Automating Android builds with Gradle

Gradle is a new build automation tool intended to replace older technologies such as Maven and Ant. With that purpose, Gradle can automate the building, testing and deployment process of your Java based applications. The Android project has already upgraded its building tools to use Gradle. Thus, you should really try this if you are developing Android applications. Moreover, if you are following the Test Driven Development (TDD) methodology, Gradle is a must.

Installing Gradle

First, make sure you have installed a Java JDK (Gradle requires JDK 1.5 or higher).
Then, you need to download a distribution from the Gradle website (the current supported version is Gradle 1.6) and uncompress the file into your desired directory.

Afterwards, you have to configure the GRADLE_HOME environment variable on your path:

export GRADLE_HOME=/your_gradle_directory
export PATH=$PATH:$GRADLE_HOME/bin
source ~/.bashrc

Finally, you can check your working installation by running:

gradle -v

The output shows your Gradle version and other local environment configuration.


Using Gradle with an Android Project

An Android application can have 3 types of dependencies:
  1. The Android SDK
  2. JAR libraries
  3. Android library projects
The first is easily configured by installing the Android SDK and using the Eclipse Development Tools. JAR libraries are typically included in your application's libs folder.

Android library projects are different, as they are not JARs. A library project is actually an Android application on its own with the ability to be included as a dependency in another application. Thus, a library project contains its own source code, resources, assets and a manifest file. All these dependencies can be managed with Gradle.

To use Gradle in your Android application, you have to create 2 files in your application's root directory:

build.gradle
local.properties

Below I describe a sample of both files with the minimal configuration to get you started.

build.gradle


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buildscript {
  repositories {
    mavenCentral()
  }

  dependencies {
    classpath 'com.android.tools.build:gradle:0.4'
  }
}

apply plugin: 'android'

android {
  compileSdkVersion 16
  buildToolsVersion '17'

  sourceSets {
    main {
      manifest.srcFile 'AndroidManifest.xml'
      java.srcDirs = ['src']
      resources.srcDirs = ['src']
      renderscript.srcDirs = ['src']
      res.srcDirs = ['res']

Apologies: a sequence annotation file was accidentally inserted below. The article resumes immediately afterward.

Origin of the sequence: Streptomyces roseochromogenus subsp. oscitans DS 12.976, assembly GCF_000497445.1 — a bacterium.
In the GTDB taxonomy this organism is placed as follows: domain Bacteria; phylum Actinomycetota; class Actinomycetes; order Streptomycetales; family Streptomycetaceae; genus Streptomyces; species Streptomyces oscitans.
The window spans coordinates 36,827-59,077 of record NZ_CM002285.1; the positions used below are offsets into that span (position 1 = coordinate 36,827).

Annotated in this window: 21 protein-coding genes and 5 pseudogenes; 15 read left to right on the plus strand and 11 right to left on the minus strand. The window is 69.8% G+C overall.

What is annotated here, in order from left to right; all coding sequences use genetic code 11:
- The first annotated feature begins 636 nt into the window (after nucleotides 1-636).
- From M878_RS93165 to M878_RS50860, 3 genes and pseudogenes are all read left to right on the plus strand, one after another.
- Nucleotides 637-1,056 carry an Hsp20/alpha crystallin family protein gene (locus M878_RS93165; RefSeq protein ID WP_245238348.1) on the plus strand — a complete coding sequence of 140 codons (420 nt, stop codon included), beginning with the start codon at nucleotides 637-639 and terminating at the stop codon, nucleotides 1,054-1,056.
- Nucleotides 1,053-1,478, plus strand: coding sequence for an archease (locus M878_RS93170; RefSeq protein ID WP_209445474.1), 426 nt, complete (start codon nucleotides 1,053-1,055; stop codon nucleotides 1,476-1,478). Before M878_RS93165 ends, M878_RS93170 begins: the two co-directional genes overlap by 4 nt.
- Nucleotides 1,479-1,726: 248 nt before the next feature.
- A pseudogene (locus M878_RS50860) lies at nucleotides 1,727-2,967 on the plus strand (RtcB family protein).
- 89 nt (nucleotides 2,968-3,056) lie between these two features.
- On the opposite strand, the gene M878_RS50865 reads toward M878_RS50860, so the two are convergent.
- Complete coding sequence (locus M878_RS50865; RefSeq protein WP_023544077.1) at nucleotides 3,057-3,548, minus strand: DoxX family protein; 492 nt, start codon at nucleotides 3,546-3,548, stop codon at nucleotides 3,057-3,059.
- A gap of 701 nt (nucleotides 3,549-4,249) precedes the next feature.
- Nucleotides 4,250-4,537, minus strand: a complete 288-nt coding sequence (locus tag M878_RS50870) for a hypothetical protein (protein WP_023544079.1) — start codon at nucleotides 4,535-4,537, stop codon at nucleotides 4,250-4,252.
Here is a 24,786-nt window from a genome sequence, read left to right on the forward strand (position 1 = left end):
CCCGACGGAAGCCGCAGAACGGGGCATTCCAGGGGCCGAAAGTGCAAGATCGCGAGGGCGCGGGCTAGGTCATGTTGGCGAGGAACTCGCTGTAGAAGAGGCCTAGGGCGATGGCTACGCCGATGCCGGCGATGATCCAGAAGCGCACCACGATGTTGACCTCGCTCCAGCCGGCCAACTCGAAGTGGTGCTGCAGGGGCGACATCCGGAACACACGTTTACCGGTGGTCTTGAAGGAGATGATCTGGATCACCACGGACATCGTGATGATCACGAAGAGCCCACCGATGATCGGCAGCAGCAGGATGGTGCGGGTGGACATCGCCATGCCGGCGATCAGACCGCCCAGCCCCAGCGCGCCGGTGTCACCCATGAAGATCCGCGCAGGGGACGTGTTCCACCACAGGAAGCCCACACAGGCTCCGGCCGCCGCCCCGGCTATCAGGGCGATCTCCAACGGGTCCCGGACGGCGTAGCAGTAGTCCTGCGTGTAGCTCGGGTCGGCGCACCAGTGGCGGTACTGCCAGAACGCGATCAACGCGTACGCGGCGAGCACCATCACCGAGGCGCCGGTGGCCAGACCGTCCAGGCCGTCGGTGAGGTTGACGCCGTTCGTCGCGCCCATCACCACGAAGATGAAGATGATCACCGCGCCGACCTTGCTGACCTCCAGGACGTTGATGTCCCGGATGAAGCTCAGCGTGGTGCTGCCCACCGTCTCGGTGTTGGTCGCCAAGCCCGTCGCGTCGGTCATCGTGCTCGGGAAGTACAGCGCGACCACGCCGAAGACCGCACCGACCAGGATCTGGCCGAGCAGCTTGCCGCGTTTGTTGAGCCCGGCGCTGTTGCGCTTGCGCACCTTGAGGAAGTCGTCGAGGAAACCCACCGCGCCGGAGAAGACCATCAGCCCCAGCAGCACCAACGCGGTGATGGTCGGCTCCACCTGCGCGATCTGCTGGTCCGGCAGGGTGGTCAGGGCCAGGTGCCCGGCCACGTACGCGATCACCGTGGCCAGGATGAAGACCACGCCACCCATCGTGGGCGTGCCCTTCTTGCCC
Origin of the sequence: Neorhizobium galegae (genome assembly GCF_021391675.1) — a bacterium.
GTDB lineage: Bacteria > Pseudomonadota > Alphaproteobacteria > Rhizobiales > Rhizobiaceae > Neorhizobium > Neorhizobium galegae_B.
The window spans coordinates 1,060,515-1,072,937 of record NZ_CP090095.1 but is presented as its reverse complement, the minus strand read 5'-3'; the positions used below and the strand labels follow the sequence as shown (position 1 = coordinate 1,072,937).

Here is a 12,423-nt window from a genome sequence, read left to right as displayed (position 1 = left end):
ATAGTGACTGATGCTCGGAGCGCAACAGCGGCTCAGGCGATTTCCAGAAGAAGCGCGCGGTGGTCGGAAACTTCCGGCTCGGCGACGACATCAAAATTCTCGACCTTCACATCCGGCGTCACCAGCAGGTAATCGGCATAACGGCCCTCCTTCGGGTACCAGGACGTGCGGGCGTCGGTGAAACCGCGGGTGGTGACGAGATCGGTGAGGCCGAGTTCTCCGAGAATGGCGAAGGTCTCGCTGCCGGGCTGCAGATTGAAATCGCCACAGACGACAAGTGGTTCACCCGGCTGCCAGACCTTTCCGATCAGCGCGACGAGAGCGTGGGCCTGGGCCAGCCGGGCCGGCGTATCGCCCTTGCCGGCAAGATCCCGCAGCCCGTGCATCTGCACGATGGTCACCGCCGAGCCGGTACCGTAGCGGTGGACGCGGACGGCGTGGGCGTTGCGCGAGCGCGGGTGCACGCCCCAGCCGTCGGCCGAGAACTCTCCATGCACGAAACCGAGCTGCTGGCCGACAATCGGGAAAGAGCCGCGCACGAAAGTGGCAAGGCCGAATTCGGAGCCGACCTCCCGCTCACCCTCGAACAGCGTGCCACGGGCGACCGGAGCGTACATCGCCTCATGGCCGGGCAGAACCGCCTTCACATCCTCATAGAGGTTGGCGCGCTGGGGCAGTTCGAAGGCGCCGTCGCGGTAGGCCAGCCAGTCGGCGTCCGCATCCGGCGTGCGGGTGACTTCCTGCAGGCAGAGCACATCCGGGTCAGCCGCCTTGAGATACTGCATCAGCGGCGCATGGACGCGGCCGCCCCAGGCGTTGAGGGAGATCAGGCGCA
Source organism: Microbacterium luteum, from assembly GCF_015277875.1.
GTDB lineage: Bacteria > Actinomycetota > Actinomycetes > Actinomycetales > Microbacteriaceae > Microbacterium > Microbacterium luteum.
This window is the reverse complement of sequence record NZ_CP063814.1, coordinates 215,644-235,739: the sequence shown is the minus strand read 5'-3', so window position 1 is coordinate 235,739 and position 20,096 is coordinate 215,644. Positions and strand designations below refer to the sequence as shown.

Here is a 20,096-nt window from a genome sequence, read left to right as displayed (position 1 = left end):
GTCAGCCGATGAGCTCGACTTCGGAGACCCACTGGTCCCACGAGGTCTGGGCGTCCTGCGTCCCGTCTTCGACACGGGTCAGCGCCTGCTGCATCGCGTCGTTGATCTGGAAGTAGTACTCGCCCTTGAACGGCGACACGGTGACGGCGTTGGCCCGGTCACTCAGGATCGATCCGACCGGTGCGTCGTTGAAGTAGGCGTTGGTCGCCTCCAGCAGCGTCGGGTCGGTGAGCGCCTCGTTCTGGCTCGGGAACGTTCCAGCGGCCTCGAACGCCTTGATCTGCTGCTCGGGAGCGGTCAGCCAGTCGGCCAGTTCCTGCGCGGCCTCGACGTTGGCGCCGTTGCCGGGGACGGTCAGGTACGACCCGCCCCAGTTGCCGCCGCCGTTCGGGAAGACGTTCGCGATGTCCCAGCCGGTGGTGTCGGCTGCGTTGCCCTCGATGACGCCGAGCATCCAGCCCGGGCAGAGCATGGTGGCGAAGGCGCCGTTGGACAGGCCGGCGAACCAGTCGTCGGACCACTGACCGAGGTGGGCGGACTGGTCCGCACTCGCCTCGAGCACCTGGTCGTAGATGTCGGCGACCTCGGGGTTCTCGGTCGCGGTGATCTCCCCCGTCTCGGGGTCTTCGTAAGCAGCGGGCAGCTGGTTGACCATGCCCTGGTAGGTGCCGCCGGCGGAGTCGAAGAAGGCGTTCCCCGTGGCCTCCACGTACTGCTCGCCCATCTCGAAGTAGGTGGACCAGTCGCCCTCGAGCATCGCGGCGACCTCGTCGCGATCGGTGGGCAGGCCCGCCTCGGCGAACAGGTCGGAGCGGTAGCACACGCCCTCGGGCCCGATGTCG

assets.srcDirs = ['assets']
    }

    instrumentTest.setRoot('tests')
    instrumentTest {
      java.srcDirs = ['tests/src']
      res.srcDirs = ['tests/res']
      assets.srcDirs = ['tests/assets']
      resources.srcDirs = ['tests/src']
    }
  }

  dependencies {
    compile fileTree(dir: 'libs', include: '*.jar')
  }
}

The buildscript is used to retrieve the necessary dependencies to build the application. As you can see, Gradle can also use Maven Central to look for dependencies.

Then, in line 11, we use the Android Plugin for Gradle and the next lines are configurations for the different folders of a typical Android application.

If you have JAR libraries in your project's libs folder, you can make Gradle use them rather than trying to search for them on a remote repository. This is done in lines 36-37.

local.properties

This file contains only a reference to your Android SDK folder, that is used by Gradle to look for the Android dependencies:

sdk.dir = /your_android_sdk_path

If you are using a version control system (e.g. Git), it is probably a good idea to ignore this file, as this path is dependent of each environment.


Gradle Tasks

Once you have correctly configured your Android project with Gradle, it is time to perform some automation tasks, you can run on your terminal any of the following commands:
  • gradle assemble
    • Assembles your Android project including all its dependencies
  • gradle connectedInstrumentTest
    • Installs and run the tests
  • gradle build
    • Assembles and tests the projeect
  • gradle tasks
    • Shows a list of other available tasks
Now you have an automated workflow for testing, building and deploying your Android projects. Don't forget to read the Gradle Android Plugin user guide for additional information.

Also, you can have a look to a working build of an Android-Gradle sample project at Github. The build and instrumentation tests are running on Travis CI using Gradle.

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